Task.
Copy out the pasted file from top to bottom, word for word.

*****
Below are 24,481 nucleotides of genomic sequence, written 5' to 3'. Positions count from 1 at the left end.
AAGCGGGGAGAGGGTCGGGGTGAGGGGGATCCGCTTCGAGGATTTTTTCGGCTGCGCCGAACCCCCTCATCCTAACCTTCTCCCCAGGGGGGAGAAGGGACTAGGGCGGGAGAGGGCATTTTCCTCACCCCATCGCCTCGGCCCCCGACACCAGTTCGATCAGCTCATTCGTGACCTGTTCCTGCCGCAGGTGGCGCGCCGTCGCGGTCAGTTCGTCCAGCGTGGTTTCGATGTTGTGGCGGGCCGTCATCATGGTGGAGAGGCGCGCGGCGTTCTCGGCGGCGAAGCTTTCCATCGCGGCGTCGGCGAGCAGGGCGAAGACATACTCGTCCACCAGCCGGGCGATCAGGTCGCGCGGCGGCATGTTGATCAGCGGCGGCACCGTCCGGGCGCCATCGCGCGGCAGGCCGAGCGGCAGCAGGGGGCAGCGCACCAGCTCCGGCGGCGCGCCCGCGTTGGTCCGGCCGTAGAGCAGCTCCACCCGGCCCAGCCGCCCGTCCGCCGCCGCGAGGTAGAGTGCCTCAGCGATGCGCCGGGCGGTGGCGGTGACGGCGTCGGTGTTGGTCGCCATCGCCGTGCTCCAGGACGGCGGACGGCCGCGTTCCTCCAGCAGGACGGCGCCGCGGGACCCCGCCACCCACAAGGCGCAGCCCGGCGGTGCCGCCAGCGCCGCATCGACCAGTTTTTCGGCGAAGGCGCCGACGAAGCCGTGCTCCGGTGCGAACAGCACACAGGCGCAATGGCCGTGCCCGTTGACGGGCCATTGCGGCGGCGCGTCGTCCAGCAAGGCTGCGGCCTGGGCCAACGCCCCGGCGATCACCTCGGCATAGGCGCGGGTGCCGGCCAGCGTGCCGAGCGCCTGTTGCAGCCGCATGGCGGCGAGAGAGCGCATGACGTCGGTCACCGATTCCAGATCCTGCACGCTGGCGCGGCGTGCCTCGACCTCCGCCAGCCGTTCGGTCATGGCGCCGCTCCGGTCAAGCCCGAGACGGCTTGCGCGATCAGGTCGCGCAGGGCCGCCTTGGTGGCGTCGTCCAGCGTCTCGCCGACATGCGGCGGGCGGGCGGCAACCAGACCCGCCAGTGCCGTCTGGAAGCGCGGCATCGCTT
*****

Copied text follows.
Below are 24,481 nucleotides of genomic sequence, written 5' to 3'. Positions count from 1 at the left end.
AAGCGGGGAGAGGGTCGGGGTGAGGGGGATCCGCTTCGAGGATTTTTTCGGCTGCGCCGAACCCCCTCATCCTAACCTTCTCCCCAGGGGGGAGAAGGGACTAGGGCGGGAGAGGGCATTTTCCTCACCCCATCGCCTCGGCCCCCGACACCAGTTCGATCAGCTCATTCGTGACCTGTTCCTGCCGCAGGTGGCGCGCCGTCGCGGTCAGTTCGTCCAGCGTGGTTTCGATGTTGTGGCGGGCCGTCATCATGGTGGAGAGGCGCGCGGCGTTCTCGGCGGCGAAGCTTTCCATCGCGGCGTCGGCGAGCAGGGCGAAGACATACTCGTCCACCAGCCGGGCGATCAGGTCGCGCGGCGGCATGTTGATCAGCGGCGGCACCGTCCGGGCGCCATCGCGCGGCAGGCCGAGCGGCAGCAGGGGGCAGCGCACCAGCTCCGGCGGCGCGCCCGCGTTGGTCCGGCCGTAGAGCAGCTCCACCCGGCCCAGCCGCCCGTCCGCCGCCGCGAGGTAGAGTGCCTCAGCGATGCGCCGGGCGGTGGCGGTGACGGCGTCGGTGTTGGTCGCCATCGCCGTGCTCCAGGACGGCGGACGGCCGCGTTCCTCCAGCAGGACGGCGCCGCGGGACCCCGCCACCCACAAGGCGCAGCCCGGCGGTGCCGCCAGCGCCGCATCGACCAGTTTTTCGGCGAAGGCGCCGACGAAGCCGTGCTCCGGTGCGAACAGCACACAGGCGCAATGGCCGTGCCCGTTGACGGGCCATTGCGGCGGCGCGTCGTCCAGCAAGGCTGCGGCCTGGGCCAACGCCCCGGCGATCACCTCGGCATAGGCGCGGGTGCCGGCCAGCGTGCCGAGCGCCTGTTGCAGCCGCATGGCGGCGAGAGAGCGCATGACGTCGGTCACCGATTCCAGATCCTGCACGCTGGCGCGGCGTGCCTCGACCTCCGCCAGCCGTTCGGTCATGGCGCCGCTCCGGTCAAGCCCGAGACGGCTTGCGCGATCAGGTCGCGCAGGGCCGCCTTGGTGGCGTCGTCCAGCGTCTCGCCGACATGCGGCGGGCGGGCGGCAACCAGACCCGCCAGTGCCGTCTGGAAGCGCGGCATCGCTT